Arrested for Drunk Driving and Registering a High BAC?
A DUI/OWI arrest can result in both civil and criminal penalties. However, for individuals facing first-offense drunk driving charges in Michigan, the civil consequences can be even harsher than criminal penalties — particularly for individuals facing consequences under Michigan's super drunk driving laws. If you have been arrested for drunk driving in the Greater Lansing, Michigan, area and are facing charges under the state's new super drunk DUI/OWI laws, it is critical to consult an experienced criminal defense lawyer who will take decisive action to protect your rights, your freedom and your finances.
At Baird and Zulakis, P.C., we are dedicated to protecting your interests and helping you avoid the harshest consequences. To arrange an initial consultation with an experienced DUI defense attorney at the Okemos law firm of Baird and Zulakis, P.C., contact us today. Call 517-349-5011 or 800-385-0092.
Michigan's Super Drunk Driving Laws
Michigan's legislature has enacted new drunk driving laws (effective October 31, 2010) that enhance the civil and criminal consequences for individuals who are convicted for operating while intoxicated with a bodily alcohol content (BAC) level measured at .17 percent or higher. The license suspension and fines enhanced by the law are applicable to first-offense drunk driving charges (penalties for repeat offenses are not changed by the law).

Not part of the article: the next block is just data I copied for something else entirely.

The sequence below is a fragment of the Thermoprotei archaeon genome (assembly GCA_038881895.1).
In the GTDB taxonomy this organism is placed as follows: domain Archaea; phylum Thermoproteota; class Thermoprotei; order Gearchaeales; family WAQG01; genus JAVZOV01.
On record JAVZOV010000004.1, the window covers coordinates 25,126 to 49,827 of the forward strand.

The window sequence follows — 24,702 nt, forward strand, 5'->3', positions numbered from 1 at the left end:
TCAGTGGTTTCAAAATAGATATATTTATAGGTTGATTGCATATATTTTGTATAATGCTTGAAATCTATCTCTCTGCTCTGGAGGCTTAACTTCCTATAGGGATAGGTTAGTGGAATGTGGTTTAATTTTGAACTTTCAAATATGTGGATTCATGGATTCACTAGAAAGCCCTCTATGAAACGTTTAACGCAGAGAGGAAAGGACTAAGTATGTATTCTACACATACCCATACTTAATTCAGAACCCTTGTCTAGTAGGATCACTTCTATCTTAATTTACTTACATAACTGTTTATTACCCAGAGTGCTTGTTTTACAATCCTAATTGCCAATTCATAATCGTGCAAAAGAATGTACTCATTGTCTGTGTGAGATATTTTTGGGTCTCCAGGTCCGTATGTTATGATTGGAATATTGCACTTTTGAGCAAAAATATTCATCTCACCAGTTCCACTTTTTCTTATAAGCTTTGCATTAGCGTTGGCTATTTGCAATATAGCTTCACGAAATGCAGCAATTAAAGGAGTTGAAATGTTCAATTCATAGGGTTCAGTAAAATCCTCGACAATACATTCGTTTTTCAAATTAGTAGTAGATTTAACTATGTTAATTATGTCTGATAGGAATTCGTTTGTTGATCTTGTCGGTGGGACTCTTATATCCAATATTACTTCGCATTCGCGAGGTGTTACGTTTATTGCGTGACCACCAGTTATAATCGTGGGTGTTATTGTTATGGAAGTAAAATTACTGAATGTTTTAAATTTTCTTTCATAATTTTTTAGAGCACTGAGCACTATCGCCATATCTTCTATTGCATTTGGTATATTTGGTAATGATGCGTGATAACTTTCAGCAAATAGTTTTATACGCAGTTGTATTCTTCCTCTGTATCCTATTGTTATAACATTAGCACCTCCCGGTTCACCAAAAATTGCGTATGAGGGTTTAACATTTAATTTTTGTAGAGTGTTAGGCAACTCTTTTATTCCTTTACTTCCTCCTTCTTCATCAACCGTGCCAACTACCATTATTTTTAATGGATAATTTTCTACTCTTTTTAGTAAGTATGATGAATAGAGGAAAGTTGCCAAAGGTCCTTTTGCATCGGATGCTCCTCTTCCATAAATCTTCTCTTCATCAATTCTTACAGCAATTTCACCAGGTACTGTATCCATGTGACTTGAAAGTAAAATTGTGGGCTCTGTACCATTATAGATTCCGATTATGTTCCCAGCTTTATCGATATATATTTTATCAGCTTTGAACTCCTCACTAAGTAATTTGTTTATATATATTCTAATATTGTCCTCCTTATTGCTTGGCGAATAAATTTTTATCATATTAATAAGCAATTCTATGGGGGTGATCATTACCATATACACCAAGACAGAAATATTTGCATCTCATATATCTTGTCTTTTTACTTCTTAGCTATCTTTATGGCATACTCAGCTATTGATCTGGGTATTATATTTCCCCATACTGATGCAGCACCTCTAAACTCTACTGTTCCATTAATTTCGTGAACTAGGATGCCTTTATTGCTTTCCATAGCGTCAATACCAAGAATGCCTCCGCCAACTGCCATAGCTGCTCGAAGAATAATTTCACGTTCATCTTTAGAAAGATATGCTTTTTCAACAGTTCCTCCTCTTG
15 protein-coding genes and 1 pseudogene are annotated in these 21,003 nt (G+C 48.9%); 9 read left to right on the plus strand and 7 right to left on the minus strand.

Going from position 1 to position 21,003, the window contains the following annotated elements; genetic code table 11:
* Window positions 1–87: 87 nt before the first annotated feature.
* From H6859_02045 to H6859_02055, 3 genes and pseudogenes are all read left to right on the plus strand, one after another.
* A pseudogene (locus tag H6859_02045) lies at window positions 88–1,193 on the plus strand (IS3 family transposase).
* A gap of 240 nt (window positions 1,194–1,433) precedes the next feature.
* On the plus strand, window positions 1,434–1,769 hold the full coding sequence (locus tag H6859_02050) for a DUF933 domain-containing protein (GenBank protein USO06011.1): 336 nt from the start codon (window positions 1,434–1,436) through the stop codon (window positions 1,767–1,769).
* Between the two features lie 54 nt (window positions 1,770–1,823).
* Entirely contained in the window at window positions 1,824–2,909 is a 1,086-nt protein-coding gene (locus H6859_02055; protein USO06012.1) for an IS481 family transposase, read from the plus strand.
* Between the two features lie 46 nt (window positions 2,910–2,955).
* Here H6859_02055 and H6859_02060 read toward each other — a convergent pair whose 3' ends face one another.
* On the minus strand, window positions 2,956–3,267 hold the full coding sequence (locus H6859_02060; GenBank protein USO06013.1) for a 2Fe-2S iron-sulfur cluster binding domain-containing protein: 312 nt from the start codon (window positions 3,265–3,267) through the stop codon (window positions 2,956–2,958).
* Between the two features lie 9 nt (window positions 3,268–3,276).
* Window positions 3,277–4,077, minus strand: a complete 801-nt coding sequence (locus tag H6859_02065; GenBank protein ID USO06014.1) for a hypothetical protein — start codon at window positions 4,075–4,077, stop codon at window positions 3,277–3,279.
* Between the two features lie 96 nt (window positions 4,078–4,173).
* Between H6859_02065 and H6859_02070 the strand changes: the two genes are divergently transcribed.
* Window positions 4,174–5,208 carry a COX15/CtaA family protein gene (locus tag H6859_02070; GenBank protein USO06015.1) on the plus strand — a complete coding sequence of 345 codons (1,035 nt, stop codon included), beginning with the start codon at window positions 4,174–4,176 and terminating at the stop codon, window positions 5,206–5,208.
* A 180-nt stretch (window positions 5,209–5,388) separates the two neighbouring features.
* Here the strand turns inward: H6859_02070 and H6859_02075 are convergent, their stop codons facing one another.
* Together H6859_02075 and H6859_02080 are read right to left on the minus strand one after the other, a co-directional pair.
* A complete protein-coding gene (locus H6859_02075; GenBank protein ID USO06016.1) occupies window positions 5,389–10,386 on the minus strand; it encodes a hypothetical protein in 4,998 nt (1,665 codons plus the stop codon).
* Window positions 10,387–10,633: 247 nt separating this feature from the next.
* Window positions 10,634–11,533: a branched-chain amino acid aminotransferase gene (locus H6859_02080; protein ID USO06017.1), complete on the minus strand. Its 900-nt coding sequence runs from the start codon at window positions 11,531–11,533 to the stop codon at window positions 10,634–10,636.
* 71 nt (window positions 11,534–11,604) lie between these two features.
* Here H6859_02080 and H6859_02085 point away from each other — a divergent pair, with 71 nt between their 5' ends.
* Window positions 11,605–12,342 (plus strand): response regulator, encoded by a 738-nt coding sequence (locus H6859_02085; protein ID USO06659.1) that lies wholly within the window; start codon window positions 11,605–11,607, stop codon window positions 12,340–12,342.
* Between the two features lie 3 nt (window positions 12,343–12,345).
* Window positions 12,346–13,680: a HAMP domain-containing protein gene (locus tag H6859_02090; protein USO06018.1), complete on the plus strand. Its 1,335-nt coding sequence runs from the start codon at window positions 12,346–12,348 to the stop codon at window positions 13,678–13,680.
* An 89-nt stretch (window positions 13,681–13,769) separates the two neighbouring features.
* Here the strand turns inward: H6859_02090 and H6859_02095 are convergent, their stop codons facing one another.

Under Michigan's super drunk driving laws, penalties for first-offense drunk driving with a high BAC (.17 percent or higher) can include:
- Enhanced jail time up to 180 days (although many people are forced to participate in an intensive fast-track program as an alternative)
- Enhanced fines up to $700
- Extended license suspension to one year (additional rules involving restricted licenses)
- Required one-year alcohol rehabilitation (alcohol treatment program or self-help program)
- Additional drunk driving fines, fees and consequences
Super Drunk DUI/OWI Laws and Your License
A conviction for drunk driving under the new laws can be extremely detrimental to your license and your finances. In addition to extending license suspension periods from six months to one year, the new law requires a period of 45 days of absolutely no driving before you can become eligible for a restricted license — which would allow you to drive to work, school and certain medical appointments. However, in order to be approved for a restricted license, the new law requires installation of an ignition interlock device — an expense that you must bear. This expense includes installation (which can be up to $50) and monthly maintenance (which can be up to $100 per month).
Violation of ignition interlock rules by attempting to operate with a BAC of .025 percent or higher will result in revocation of your restricted license for 45 days and extension of your license suspension period for an additional year.
Super Drunk Diving Laws: Repeat DUI/OWI Offenders
While Michigan's super drunk driving laws primarily affect first-offense convictions, provisions of the new law are applicable for repeat offenders. For example, repeat offenders are bound by the same alcohol rehabilitation requirement and ignition interlock installation requirement as first-time offenders are held to.
Contact an Experienced, Reputable, Proven DUI/OWI Defense Lawyer
The stakes are high in drunk driving cases and Michigan's super drunk driving laws make stakes even higher. When your finances, driving privileges and future are on the line, trust in attorney George Zulakis and the legal team at Baird and Zulakis, P.C., in Okemos, Michigan. Contact us to discuss your case. Our office hours are Monday through Friday, 8:00 a.m.-12:00 p.m., 1:00 p.m.-5:00 p.m., and by appointment.